All of the participants completed four STI cycles of eight weeks on treatment, followed by two weeks off. After 40 weeks, treatment would be stopped through week 52, at which time it would be determined how many patients had viral loads below 5,000 copies and, as a result, be able to delay going back on treatment.

The relative viral load rebounds seen during each of the four interruptions were not statistically significant, although higher viral loads were seen to decrease with each successive STI. If virus levels did not go to undetectable within nine weeks of reinitiating therapy following an interruption, participants were removed from the study. Ten were removed after the first interruption, nine after the second, five after the third, and six after the fourth.

Of the 99 participants who had completed all four interruptions as of February 2001, 21 were responders, maintaining viral loads below 5,000 copies. However, five of those responders had viral loads below 5,000 copies before beginning therapy in the first place. So if you subtract those five from the 21 responders, you get an unimpressive 17% overall favorable response. Participants, both responders and non-responders, lost an average of 150 CD4 cells throughout the trial -- not a good thing! These data basically show the failure of STIs in chronically infected individuals. A bit of good news, though: only one participant showed evidence of mutations that would translate into drug resistance as a result of the STI strategy.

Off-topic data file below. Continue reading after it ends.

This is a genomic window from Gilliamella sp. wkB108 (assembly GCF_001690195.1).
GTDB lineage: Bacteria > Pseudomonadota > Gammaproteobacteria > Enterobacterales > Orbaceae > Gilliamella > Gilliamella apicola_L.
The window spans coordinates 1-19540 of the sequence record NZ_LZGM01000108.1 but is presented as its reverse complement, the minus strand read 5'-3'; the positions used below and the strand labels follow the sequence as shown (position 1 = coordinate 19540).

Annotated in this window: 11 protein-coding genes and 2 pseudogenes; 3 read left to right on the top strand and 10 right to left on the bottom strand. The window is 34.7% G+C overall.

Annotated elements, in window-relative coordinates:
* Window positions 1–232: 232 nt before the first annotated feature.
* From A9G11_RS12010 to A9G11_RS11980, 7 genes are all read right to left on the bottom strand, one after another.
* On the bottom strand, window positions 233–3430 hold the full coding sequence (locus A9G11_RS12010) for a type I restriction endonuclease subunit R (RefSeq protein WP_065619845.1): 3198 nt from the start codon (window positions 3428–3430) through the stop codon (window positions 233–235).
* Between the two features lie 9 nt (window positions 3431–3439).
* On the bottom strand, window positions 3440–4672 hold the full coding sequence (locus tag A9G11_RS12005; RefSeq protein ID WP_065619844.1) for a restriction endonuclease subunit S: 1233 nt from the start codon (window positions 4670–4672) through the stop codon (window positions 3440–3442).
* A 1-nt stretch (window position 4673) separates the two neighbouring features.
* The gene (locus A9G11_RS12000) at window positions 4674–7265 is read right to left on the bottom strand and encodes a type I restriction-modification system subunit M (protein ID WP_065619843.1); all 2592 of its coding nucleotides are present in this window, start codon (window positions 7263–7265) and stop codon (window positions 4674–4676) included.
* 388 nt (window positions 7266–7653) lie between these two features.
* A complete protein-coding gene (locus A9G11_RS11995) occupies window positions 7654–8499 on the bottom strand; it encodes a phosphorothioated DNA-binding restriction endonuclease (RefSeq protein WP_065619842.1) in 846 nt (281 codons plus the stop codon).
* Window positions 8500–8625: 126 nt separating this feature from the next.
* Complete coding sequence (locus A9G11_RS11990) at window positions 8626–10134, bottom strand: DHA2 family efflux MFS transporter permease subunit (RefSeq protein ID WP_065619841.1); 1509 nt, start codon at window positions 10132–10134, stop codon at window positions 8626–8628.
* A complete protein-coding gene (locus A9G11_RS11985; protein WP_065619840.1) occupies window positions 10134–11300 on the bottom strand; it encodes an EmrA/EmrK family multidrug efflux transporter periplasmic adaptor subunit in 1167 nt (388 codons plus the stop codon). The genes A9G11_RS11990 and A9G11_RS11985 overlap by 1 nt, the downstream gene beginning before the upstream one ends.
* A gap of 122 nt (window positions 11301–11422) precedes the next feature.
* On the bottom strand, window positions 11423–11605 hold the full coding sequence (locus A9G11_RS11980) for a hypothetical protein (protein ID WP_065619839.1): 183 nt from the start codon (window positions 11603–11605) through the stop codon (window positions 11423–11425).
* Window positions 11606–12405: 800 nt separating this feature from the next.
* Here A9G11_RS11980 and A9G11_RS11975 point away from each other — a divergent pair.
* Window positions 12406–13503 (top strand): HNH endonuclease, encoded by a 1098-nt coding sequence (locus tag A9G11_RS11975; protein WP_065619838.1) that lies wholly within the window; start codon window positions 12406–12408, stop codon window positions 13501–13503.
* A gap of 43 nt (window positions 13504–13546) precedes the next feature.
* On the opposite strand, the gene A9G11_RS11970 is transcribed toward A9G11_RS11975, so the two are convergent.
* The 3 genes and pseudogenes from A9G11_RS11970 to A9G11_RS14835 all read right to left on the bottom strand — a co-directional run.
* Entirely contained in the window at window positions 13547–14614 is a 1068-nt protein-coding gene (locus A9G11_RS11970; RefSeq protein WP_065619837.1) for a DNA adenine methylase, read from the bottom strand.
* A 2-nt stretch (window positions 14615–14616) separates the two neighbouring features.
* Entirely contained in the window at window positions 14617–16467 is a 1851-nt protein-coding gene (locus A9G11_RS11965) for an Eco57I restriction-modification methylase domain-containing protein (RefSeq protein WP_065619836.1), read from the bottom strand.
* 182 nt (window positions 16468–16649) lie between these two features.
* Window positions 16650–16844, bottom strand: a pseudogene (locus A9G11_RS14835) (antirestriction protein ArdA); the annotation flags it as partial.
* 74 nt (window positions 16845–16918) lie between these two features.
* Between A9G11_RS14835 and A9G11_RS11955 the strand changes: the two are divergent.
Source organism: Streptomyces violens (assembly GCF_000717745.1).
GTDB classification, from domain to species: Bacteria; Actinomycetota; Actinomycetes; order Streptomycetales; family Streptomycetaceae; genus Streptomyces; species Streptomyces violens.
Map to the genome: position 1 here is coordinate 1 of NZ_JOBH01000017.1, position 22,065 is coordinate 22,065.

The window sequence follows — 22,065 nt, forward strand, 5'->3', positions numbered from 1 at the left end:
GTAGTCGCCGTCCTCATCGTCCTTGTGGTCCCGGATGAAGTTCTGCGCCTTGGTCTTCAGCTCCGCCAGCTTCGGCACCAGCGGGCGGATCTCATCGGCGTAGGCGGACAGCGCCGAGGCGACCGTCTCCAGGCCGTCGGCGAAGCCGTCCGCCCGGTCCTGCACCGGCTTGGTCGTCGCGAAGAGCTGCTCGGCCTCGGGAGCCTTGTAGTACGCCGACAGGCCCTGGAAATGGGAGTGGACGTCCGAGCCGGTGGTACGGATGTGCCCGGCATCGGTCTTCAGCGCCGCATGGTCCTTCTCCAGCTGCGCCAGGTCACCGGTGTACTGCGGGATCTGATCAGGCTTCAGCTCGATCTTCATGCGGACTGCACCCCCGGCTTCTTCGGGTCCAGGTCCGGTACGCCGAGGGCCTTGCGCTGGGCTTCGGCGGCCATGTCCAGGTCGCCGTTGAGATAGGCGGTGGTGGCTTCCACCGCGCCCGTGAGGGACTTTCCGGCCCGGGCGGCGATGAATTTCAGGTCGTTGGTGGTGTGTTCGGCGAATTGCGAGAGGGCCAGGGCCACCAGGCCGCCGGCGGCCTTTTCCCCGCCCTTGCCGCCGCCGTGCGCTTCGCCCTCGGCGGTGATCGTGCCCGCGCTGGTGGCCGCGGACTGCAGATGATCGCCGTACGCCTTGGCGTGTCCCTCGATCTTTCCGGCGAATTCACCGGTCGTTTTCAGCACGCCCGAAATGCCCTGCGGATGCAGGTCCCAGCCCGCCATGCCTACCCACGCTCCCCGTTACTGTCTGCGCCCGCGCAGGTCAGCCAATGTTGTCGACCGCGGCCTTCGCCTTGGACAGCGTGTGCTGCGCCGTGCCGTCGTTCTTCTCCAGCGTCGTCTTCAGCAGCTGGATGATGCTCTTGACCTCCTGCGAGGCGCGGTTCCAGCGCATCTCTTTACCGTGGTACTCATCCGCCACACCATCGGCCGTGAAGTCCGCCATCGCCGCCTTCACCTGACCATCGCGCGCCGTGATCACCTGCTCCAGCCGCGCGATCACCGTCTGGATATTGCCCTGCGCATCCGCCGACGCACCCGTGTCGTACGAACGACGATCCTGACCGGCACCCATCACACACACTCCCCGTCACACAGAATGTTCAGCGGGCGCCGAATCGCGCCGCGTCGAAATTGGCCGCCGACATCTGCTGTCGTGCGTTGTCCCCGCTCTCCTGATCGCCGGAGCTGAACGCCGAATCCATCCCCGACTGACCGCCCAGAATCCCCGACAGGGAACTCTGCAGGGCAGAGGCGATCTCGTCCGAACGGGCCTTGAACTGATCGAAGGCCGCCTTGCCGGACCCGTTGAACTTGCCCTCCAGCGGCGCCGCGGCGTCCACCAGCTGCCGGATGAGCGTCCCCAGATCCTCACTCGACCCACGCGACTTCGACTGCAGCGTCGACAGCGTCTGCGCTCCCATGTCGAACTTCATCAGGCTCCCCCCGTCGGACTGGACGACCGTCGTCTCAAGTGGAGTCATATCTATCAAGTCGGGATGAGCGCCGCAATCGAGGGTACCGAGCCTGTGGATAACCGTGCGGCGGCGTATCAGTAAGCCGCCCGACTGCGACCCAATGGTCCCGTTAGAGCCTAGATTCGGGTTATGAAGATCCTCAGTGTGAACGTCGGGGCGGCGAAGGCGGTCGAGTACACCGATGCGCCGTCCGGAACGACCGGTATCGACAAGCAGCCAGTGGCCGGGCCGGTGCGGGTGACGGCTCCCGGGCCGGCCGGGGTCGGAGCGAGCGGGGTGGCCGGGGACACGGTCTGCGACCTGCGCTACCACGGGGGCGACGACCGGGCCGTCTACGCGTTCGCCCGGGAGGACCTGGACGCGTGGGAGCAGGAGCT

The SSITT study showed that people with low viral loads before starting HAART were more likely to respond to the STI strategy. Whether they may have maintained low viral loads without STIs -- or even without treatment -- is impossible to tell. More STI studies in chronic infection -- perhaps with immune modulators such as IL-2 or a therapeutic vaccine -- might provide better results. The SSITT study may also help show that STIs could be useful as a simplification strategy by limiting the amount of time on drugs. If virus levels can be maintained using an intermittent strategy -- continuing interruptions for an undetermined time -- some of the toxicities associated with antiviral therapy might be prevented or delayed. And the exorbitant cost of therapy could be dramatically lowered.

Researchers stress that STIs in acute and chronic populations are not ready for prime time and should only be used in clinical trial settings. As a treatment strategy, STIs continue to have potential, particularly in acute infection, but they also carry considerable risk. The STI story is far from over.

Matt Sharp has been living with AIDS for ten years. Now living in Chicago, he is an AIDS treatment activist with Survive AIDS (formerly ACT UP Golden Gate) and the Coalition for Salvage Therapy.


A note from TheBody.com: Since this article was written, the HIV pandemic has changed, as has our understanding of HIV/AIDS and its treatment. As a result, parts of this article may be outdated. Please keep this in mind, and be sure to visit other parts of our site for more recent information!



  
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This article was provided by AIDS Community Research Initiative of America. It is a part of the publication ACRIA Update. Visit ACRIA's website to find out more about their activities, publications and services.